“Value engineering is about the needs and requirements of an organisation as a whole and the individual user requirements of the employees/students in particular.”
The main focus on cutting costs means most of the time that corners are cut and quality goes down, along with customer satisfaction and brand loyalty.
Does the price of real estate equal the subjective worth attributed to it, or is the worth of the object the same as the (market) value? In ordinary language: is the worth of real estate similar to whatever you can get for it?
- Valuating – Process of determining the market price.
- Market price (value) – An estimate of the price the property can fetch on the market at this point in time.
- Price – Actual trade price in the market.
- Valuation -The ‘best estimate of the actual market price by an expert.
- Appraisal – Process of estimating the intrinsic value for an individual or a group of individuals.
- Intrinsic value (worth) – Personal (subjective) estimate of the intrinsic value by the party/parties concerned.
- Added value (value for money) – The independent simulation of the weighing process of the real estate players in determining their intrinsic value in a given context.
The price is the only thing that really exists, for it is the amount mentioned in the tender brochure or in the lease or sale contract. The (objective) value of real estate does not exist, for it is an individual and therefore subjective estimate in a given context.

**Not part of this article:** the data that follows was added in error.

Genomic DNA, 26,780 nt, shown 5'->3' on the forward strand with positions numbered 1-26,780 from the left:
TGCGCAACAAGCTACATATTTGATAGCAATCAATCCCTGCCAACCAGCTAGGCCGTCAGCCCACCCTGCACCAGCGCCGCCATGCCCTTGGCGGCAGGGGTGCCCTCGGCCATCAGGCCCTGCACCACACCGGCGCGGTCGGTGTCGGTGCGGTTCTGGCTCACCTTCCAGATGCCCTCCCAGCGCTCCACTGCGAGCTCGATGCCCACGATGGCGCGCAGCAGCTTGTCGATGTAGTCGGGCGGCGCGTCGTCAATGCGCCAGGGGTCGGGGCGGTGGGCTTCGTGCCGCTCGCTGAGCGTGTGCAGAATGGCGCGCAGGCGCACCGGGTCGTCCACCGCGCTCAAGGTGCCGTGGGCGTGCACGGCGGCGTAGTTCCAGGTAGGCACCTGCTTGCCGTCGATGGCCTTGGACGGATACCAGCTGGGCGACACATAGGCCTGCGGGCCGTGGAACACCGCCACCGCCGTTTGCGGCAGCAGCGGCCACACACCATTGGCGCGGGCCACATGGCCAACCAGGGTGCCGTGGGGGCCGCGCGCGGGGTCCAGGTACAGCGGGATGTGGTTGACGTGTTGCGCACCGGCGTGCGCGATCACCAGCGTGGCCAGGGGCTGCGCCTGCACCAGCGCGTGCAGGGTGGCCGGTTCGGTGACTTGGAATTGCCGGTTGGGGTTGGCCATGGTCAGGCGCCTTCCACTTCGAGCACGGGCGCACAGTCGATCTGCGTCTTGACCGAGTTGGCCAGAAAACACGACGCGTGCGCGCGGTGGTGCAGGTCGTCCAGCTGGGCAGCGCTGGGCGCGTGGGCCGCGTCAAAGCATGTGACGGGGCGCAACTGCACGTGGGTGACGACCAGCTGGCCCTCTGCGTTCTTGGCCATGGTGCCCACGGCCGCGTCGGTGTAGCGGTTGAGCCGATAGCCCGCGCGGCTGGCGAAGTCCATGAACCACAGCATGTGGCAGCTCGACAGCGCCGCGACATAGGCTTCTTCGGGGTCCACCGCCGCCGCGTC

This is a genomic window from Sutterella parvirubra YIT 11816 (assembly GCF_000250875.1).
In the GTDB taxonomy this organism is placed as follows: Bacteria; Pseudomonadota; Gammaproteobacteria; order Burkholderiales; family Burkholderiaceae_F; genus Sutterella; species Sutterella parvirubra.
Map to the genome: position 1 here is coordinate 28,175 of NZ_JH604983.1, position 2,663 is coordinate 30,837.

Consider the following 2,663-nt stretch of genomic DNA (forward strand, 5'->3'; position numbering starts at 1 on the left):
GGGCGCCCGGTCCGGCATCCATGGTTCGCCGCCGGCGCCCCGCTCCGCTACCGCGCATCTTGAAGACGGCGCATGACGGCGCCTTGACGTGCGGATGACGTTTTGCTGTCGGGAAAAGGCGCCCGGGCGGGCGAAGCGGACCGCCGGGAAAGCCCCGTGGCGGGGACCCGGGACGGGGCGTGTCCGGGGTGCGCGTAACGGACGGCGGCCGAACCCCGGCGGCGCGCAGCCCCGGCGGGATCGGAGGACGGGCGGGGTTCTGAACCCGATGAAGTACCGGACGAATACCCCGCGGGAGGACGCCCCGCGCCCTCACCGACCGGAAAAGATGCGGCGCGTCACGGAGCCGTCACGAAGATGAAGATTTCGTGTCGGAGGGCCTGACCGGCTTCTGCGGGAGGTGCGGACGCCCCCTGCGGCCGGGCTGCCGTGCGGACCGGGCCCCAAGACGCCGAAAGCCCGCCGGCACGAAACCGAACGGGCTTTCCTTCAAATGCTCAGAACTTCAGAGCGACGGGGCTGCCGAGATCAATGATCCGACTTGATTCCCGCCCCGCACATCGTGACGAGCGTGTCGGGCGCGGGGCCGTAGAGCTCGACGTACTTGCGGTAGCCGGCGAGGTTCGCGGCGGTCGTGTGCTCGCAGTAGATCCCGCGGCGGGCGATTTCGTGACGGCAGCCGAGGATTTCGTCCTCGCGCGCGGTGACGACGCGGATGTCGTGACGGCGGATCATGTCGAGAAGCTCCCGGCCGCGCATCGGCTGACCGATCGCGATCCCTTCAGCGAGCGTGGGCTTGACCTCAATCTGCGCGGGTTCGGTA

If the organisational goals are defined objectively and measurably and translated into the required learn/work environment performance, this limits risks and increases opportunities.
The learn/work environment is a catalyst for people’s performance and therefore has a strategic impact and drive revenues.
Most of the constraints on performance are in business’s processes, not the people. It’s unfair to hold any individual person accountable for a performance result that is constrained by the business system and/or the learn/work environment.
At the heart of value creation is the exploration of the learn/work environment as an interconnected and interdependent eco-system of Bricks, Bytes & Behaviour. Optimizing the feedback/feedforward loops between the inseparable “silos” of Real Estate (RE), Facility Management (FM), Information Technology (IT) and Human Resources (HR).